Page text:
Syriac metres are incapable of adaptation to the Greek language. Syriac literature, in all else imitative, here and here only has found out
for itself an independent course. Elsewhere it leans on one side to the Hebrew model to which it was drawn by affinity of language and
by the influence of the Old Testament; on the other to the Greek, as found in the New Testament and in the writings of the great Divines
of the Alexandrian and Antiochian patriarchates, who were the leaders of religious thought for Eastern Christendom. In hymnody alone it
struck out a line of its own; it set an example for the Greek-speaking Churches to follow, so far as was possible for them under the
conditions above indicated. The Syriac Hymnody is constructed on the Hebrew principle of parallelism, in which thought answers to
thought in clauses of repetitive or antithetical balance: but, unlike the Hebrew, its clauses are further regulated by strict equivalence of
syllabic measure. But though in this latter respect it seems to approach to the forms of Western verse, ancient or modern, yet the
resemblance is but superficial: Syriac verse is not measured by feet--whether determined by syllable quantity, as in Greek and Latin, or
by accent, as in English and other modern languages. Thus the metre of Syriac poetry is substantially the "thought-metre" (as it has been
well called) of Hebrew, reduced to regularity of form by the rule that each of the lines into which the balanced clauses fall, shall consist
of a fixed number of syllables. There is no systematic rhyme; but the nature of the language which by reason of its uniformity of
etymological structure abounds in words of like terminations, often causes correspond-

ences of sound amounting to rhyme, or at least to assonance. The lines are very short; not exceeding twelve syllables, sometimes
confined to four. Ephraim, though not the actual inventor, was the first master of this metrical system, the first to develop it into system
and variety.(9) His favorite metres are the five-syllabled and the seven- syllabled. In his more elaborate poems, such as the Nisibene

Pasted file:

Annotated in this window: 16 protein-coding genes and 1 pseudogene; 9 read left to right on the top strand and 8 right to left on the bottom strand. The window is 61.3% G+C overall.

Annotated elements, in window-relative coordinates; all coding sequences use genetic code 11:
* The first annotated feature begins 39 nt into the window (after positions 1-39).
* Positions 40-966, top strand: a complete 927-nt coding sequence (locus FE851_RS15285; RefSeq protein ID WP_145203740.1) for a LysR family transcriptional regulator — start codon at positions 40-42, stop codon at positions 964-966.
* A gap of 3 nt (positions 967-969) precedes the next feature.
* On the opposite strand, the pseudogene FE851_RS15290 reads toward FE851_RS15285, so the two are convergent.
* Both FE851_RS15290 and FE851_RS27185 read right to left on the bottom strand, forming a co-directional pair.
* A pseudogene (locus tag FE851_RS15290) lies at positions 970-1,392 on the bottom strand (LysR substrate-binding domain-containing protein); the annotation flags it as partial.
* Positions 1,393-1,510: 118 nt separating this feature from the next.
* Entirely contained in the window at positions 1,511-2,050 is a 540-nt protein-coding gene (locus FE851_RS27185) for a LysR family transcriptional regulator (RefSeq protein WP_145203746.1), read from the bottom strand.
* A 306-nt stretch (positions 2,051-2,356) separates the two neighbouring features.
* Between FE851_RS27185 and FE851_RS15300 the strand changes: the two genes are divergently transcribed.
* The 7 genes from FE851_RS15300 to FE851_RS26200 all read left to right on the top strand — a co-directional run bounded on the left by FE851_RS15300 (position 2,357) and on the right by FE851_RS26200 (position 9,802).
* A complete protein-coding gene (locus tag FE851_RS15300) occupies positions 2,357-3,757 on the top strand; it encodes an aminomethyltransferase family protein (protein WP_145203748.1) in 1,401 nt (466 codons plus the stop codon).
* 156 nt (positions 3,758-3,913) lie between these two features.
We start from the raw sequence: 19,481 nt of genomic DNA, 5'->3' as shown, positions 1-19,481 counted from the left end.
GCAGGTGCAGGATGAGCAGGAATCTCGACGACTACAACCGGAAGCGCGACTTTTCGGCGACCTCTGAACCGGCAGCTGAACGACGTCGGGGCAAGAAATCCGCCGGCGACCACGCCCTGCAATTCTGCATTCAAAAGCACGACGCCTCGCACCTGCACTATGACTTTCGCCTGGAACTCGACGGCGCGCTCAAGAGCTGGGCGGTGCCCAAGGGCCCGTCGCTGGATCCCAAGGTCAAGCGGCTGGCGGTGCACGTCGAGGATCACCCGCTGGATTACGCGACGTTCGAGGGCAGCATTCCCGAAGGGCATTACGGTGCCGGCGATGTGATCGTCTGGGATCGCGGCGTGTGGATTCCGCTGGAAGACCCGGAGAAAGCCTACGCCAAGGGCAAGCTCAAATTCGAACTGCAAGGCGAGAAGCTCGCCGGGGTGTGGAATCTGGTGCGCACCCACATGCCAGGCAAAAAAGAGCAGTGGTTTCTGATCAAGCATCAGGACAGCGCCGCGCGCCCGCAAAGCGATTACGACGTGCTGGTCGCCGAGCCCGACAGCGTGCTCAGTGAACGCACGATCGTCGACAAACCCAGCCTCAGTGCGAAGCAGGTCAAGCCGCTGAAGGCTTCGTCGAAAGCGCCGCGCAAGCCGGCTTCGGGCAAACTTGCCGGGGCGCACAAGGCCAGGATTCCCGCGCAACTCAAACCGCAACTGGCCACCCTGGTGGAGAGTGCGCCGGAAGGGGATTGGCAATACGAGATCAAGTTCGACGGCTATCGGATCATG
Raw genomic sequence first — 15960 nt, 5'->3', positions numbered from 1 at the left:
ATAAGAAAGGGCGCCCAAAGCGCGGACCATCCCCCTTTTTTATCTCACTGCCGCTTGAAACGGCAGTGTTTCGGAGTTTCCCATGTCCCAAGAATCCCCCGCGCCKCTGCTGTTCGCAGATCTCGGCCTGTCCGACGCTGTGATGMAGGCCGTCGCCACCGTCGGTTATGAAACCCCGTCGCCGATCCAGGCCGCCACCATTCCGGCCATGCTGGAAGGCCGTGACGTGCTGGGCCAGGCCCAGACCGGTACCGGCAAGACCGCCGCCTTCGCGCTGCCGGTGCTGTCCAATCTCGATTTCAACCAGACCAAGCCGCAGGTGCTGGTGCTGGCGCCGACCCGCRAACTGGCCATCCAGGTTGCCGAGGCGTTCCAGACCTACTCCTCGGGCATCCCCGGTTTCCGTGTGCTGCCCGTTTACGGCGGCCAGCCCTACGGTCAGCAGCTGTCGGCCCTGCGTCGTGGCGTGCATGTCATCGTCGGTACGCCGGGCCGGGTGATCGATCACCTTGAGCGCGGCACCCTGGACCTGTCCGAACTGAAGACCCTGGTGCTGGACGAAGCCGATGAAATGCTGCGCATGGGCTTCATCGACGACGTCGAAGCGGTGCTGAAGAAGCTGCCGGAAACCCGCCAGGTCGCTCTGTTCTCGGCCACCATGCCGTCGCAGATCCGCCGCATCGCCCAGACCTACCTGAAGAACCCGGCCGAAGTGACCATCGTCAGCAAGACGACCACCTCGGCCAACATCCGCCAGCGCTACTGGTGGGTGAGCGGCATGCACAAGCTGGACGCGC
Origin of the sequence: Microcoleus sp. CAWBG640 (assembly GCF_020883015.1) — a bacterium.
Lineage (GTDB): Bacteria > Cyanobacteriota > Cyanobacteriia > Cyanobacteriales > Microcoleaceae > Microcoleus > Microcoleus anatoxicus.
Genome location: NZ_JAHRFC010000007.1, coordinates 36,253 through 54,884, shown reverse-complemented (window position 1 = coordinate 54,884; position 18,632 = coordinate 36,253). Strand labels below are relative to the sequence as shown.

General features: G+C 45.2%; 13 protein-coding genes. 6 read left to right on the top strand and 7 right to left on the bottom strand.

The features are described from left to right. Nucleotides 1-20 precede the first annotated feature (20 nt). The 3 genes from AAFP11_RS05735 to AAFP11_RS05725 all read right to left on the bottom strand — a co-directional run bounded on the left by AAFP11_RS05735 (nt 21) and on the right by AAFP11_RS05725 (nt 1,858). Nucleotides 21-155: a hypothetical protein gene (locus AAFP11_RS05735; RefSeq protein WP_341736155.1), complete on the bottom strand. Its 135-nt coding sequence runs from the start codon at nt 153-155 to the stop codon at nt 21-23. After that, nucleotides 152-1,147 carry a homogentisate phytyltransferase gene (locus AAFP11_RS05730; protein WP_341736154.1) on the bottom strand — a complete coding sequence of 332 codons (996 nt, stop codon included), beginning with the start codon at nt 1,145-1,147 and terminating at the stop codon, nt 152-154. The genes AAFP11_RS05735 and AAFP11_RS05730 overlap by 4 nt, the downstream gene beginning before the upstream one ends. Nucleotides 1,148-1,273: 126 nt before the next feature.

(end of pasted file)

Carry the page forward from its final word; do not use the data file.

series, which are rather Odes than Hymns, the strophes or stanzas into which the lines are arranged are often long and of complicated
structure, each strophe consisting of many lines (ranging from four up to fourteen or more) of various lengths according to a fixed
scheme rigidly adhered to throughout the poem--sometimes throughout a group of cognate poems. In other poems, especially in Hymns
intended for popular or ecclesiastical use, where simplicity of structure is suitable, the lines which compose each strophe, whatever their
number, are of uniform length. So easily do the Syriac tongue, and the genius of Syriac literature, lend themselves to this scheme of
short, syllabically equal clauses, that (as has been already stated) many even of the Homilies are metrical; arranged not indeed in
strophes, but in continuous succession of brief stichoi, all of one and the same length--usually of seven syllables; a sort of blank verse,
but a blank verse with no animating accents, no varying pauses. A Homily so constructed would fatigue the ear of a modern audience by
its monotony: but inasmuch as some portions of Ephraim's Homilies were used in certain ecclesiastical Offices, probably recited in a sort
of chant, it may be that in such use we have the explanation of their quasi-versified structure.

In point of literary value as poems, a high place cannot be claimed for these Hymns. Some of them indeed have much of the devotional
fervor, and not a little of the human pathos, of the Psalms of David: others show something of the antithetic point and epigrammatic
terseness of the Proverbs of Solomon. Yet the devout aspirations and confessions of the poet are too often forced and artificial in their
utterance; in his funeral dirges we seem here and there to detect the false note of the professional mourner in the effort to exhaust all
possible topics of grief; in all his poems he tends to prolong the series of his parallelisms to a wearisome length and with an iteration that,
though laboriously varied, is tedious,--an iteration that has no precedent in the poetry of the Old Testament, save in one or two of the